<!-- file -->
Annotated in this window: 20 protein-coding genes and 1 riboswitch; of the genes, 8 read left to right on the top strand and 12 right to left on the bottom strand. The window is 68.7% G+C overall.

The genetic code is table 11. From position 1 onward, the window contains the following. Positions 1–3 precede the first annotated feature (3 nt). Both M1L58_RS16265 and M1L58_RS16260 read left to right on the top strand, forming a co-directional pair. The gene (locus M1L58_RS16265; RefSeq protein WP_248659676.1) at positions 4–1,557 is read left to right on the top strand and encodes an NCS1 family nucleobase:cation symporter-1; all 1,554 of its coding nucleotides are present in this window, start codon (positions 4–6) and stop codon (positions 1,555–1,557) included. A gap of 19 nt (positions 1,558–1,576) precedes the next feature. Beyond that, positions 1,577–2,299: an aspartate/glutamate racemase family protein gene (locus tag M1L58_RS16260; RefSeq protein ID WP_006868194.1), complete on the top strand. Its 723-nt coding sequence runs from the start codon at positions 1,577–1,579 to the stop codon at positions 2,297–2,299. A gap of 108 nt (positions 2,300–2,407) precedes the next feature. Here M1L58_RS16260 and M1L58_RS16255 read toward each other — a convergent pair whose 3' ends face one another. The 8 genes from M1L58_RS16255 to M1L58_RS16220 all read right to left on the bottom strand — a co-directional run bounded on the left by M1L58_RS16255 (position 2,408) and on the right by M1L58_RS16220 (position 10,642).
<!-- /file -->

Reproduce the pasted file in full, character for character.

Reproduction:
Annotated in this window: 20 protein-coding genes and 1 riboswitch; of the genes, 8 read left to right on the top strand and 12 right to left on the bottom strand. The window is 68.7% G+C overall.

The genetic code is table 11. From position 1 onward, the window contains the following. Positions 1–3 precede the first annotated feature (3 nt). Both M1L58_RS16265 and M1L58_RS16260 read left to right on the top strand, forming a co-directional pair. The gene (locus M1L58_RS16265; RefSeq protein WP_248659676.1) at positions 4–1,557 is read left to right on the top strand and encodes an NCS1 family nucleobase:cation symporter-1; all 1,554 of its coding nucleotides are present in this window, start codon (positions 4–6) and stop codon (positions 1,555–1,557) included. A gap of 19 nt (positions 1,558–1,576) precedes the next feature. Beyond that, positions 1,577–2,299: an aspartate/glutamate racemase family protein gene (locus tag M1L58_RS16260; RefSeq protein ID WP_006868194.1), complete on the top strand. Its 723-nt coding sequence runs from the start codon at positions 1,577–1,579 to the stop codon at positions 2,297–2,299. A gap of 108 nt (positions 2,300–2,407) precedes the next feature. Here M1L58_RS16260 and M1L58_RS16255 read toward each other — a convergent pair whose 3' ends face one another. The 8 genes from M1L58_RS16255 to M1L58_RS16220 all read right to left on the bottom strand — a co-directional run bounded on the left by M1L58_RS16255 (position 2,408) and on the right by M1L58_RS16220 (position 10,642).